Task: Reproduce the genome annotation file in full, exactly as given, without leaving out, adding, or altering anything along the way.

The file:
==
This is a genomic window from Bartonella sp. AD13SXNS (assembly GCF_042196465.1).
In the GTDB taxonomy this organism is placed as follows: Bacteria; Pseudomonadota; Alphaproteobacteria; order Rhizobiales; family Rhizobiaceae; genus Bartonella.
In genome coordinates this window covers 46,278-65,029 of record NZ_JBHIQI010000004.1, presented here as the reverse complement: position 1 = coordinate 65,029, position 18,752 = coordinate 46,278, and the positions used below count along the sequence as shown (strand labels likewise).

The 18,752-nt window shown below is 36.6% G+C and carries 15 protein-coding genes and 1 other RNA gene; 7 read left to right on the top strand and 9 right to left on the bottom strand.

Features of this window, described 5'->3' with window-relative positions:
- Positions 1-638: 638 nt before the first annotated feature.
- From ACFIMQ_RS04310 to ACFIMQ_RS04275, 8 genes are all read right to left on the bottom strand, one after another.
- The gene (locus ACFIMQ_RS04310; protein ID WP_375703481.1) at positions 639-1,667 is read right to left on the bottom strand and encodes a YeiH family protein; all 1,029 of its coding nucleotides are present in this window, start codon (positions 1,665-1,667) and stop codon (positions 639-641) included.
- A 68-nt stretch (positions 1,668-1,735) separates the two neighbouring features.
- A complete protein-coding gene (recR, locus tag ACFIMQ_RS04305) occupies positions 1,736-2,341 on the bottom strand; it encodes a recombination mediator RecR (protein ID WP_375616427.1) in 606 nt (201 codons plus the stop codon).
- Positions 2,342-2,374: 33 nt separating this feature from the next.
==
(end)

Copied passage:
This is a genomic window from Bartonella sp. AD13SXNS (assembly GCF_042196465.1).
In the GTDB taxonomy this organism is placed as follows: Bacteria; Pseudomonadota; Alphaproteobacteria; order Rhizobiales; family Rhizobiaceae; genus Bartonella.
In genome coordinates this window covers 46,278-65,029 of record NZ_JBHIQI010000004.1, presented here as the reverse complement: position 1 = coordinate 65,029, position 18,752 = coordinate 46,278, and the positions used below count along the sequence as shown (strand labels likewise).

The 18,752-nt window shown below is 36.6% G+C and carries 15 protein-coding genes and 1 other RNA gene; 7 read left to right on the top strand and 9 right to left on the bottom strand.

Features of this window, described 5'->3' with window-relative positions:
- Positions 1-638: 638 nt before the first annotated feature.
- From ACFIMQ_RS04310 to ACFIMQ_RS04275, 8 genes are all read right to left on the bottom strand, one after another.
- The gene (locus ACFIMQ_RS04310; protein ID WP_375703481.1) at positions 639-1,667 is read right to left on the bottom strand and encodes a YeiH family protein; all 1,029 of its coding nucleotides are present in this window, start codon (positions 1,665-1,667) and stop codon (positions 639-641) included.
- A 68-nt stretch (positions 1,668-1,735) separates the two neighbouring features.
- A complete protein-coding gene (recR, locus tag ACFIMQ_RS04305) occupies positions 1,736-2,341 on the bottom strand; it encodes a recombination mediator RecR (protein ID WP_375616427.1) in 606 nt (201 codons plus the stop codon).
- Positions 2,342-2,374: 33 nt separating this feature from the next.